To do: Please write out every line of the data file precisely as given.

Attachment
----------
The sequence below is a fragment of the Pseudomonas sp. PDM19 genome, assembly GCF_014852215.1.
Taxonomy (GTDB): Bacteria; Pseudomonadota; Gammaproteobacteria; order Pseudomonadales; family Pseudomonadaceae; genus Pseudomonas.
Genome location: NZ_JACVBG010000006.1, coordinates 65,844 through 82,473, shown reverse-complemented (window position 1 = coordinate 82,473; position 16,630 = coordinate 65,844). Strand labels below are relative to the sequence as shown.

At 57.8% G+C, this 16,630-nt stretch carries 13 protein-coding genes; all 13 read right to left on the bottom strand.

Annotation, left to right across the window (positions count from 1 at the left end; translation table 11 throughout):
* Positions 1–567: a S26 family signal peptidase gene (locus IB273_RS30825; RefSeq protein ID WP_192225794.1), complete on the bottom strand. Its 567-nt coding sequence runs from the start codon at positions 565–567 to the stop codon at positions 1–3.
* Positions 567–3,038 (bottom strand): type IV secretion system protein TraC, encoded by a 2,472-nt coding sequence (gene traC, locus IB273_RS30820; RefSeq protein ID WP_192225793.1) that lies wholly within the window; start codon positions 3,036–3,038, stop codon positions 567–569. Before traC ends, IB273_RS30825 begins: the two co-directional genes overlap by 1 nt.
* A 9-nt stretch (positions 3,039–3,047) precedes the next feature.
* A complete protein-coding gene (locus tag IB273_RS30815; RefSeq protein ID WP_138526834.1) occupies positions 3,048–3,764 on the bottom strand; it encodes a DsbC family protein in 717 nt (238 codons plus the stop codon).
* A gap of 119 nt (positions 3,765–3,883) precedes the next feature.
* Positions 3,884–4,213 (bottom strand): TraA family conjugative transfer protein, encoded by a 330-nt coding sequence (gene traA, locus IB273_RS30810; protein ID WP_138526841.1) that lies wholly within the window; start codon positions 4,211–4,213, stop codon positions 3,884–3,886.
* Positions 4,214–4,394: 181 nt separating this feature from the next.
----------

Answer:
The sequence below is a fragment of the Pseudomonas sp. PDM19 genome, assembly GCF_014852215.1.
Taxonomy (GTDB): Bacteria; Pseudomonadota; Gammaproteobacteria; order Pseudomonadales; family Pseudomonadaceae; genus Pseudomonas.
Genome location: NZ_JACVBG010000006.1, coordinates 65,844 through 82,473, shown reverse-complemented (window position 1 = coordinate 82,473; position 16,630 = coordinate 65,844). Strand labels below are relative to the sequence as shown.

At 57.8% G+C, this 16,630-nt stretch carries 13 protein-coding genes; all 13 read right to left on the bottom strand.

Annotation, left to right across the window (positions count from 1 at the left end; translation table 11 throughout):
* Positions 1–567: a S26 family signal peptidase gene (locus IB273_RS30825; RefSeq protein ID WP_192225794.1), complete on the bottom strand. Its 567-nt coding sequence runs from the start codon at positions 565–567 to the stop codon at positions 1–3.
* Positions 567–3,038 (bottom strand): type IV secretion system protein TraC, encoded by a 2,472-nt coding sequence (gene traC, locus IB273_RS30820; RefSeq protein ID WP_192225793.1) that lies wholly within the window; start codon positions 3,036–3,038, stop codon positions 567–569. Before traC ends, IB273_RS30825 begins: the two co-directional genes overlap by 1 nt.
* A 9-nt stretch (positions 3,039–3,047) precedes the next feature.
* A complete protein-coding gene (locus tag IB273_RS30815; RefSeq protein ID WP_138526834.1) occupies positions 3,048–3,764 on the bottom strand; it encodes a DsbC family protein in 717 nt (238 codons plus the stop codon).
* A gap of 119 nt (positions 3,765–3,883) precedes the next feature.
* Positions 3,884–4,213 (bottom strand): TraA family conjugative transfer protein, encoded by a 330-nt coding sequence (gene traA, locus IB273_RS30810; protein ID WP_138526841.1) that lies wholly within the window; start codon positions 4,211–4,213, stop codon positions 3,884–3,886.
* Positions 4,214–4,394: 181 nt separating this feature from the next.